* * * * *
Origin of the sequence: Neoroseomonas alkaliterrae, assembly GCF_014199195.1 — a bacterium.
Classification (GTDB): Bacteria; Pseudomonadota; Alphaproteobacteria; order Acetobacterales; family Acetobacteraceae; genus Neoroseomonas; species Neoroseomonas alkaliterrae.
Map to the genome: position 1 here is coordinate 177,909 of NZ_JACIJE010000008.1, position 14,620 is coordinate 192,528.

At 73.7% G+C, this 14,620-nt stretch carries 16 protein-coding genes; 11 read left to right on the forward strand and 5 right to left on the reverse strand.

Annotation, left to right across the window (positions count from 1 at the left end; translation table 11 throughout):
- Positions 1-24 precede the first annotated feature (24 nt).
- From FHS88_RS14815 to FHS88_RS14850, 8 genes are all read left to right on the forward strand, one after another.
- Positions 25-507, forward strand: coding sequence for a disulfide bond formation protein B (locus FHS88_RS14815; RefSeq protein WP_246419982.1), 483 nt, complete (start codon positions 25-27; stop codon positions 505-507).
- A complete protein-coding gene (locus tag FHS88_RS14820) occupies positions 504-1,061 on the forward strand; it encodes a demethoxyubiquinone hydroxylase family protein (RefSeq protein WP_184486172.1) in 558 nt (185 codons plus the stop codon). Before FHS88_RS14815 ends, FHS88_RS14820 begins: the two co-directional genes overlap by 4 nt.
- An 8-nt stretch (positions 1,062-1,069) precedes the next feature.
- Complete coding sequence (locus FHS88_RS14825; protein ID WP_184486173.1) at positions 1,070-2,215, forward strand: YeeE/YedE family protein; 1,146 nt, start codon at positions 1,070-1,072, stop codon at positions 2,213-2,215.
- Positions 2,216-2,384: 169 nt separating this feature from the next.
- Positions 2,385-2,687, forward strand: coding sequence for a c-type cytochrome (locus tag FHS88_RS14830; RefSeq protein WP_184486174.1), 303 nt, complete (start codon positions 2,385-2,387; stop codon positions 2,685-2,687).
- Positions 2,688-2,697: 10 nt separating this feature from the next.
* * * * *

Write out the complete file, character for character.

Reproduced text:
Origin of the sequence: Neoroseomonas alkaliterrae, assembly GCF_014199195.1 — a bacterium.
Classification (GTDB): Bacteria; Pseudomonadota; Alphaproteobacteria; order Acetobacterales; family Acetobacteraceae; genus Neoroseomonas; species Neoroseomonas alkaliterrae.
Map to the genome: position 1 here is coordinate 177,909 of NZ_JACIJE010000008.1, position 14,620 is coordinate 192,528.

At 73.7% G+C, this 14,620-nt stretch carries 16 protein-coding genes; 11 read left to right on the forward strand and 5 right to left on the reverse strand.

Annotation, left to right across the window (positions count from 1 at the left end; translation table 11 throughout):
- Positions 1-24 precede the first annotated feature (24 nt).
- From FHS88_RS14815 to FHS88_RS14850, 8 genes are all read left to right on the forward strand, one after another.
- Positions 25-507, forward strand: coding sequence for a disulfide bond formation protein B (locus FHS88_RS14815; RefSeq protein WP_246419982.1), 483 nt, complete (start codon positions 25-27; stop codon positions 505-507).
- A complete protein-coding gene (locus tag FHS88_RS14820) occupies positions 504-1,061 on the forward strand; it encodes a demethoxyubiquinone hydroxylase family protein (RefSeq protein WP_184486172.1) in 558 nt (185 codons plus the stop codon). Before FHS88_RS14815 ends, FHS88_RS14820 begins: the two co-directional genes overlap by 4 nt.
- An 8-nt stretch (positions 1,062-1,069) precedes the next feature.
- Complete coding sequence (locus FHS88_RS14825; protein ID WP_184486173.1) at positions 1,070-2,215, forward strand: YeeE/YedE family protein; 1,146 nt, start codon at positions 1,070-1,072, stop codon at positions 2,213-2,215.
- Positions 2,216-2,384: 169 nt separating this feature from the next.
- Positions 2,385-2,687, forward strand: coding sequence for a c-type cytochrome (locus tag FHS88_RS14830; RefSeq protein WP_184486174.1), 303 nt, complete (start codon positions 2,385-2,387; stop codon positions 2,685-2,687).
- Positions 2,688-2,697: 10 nt separating this feature from the next.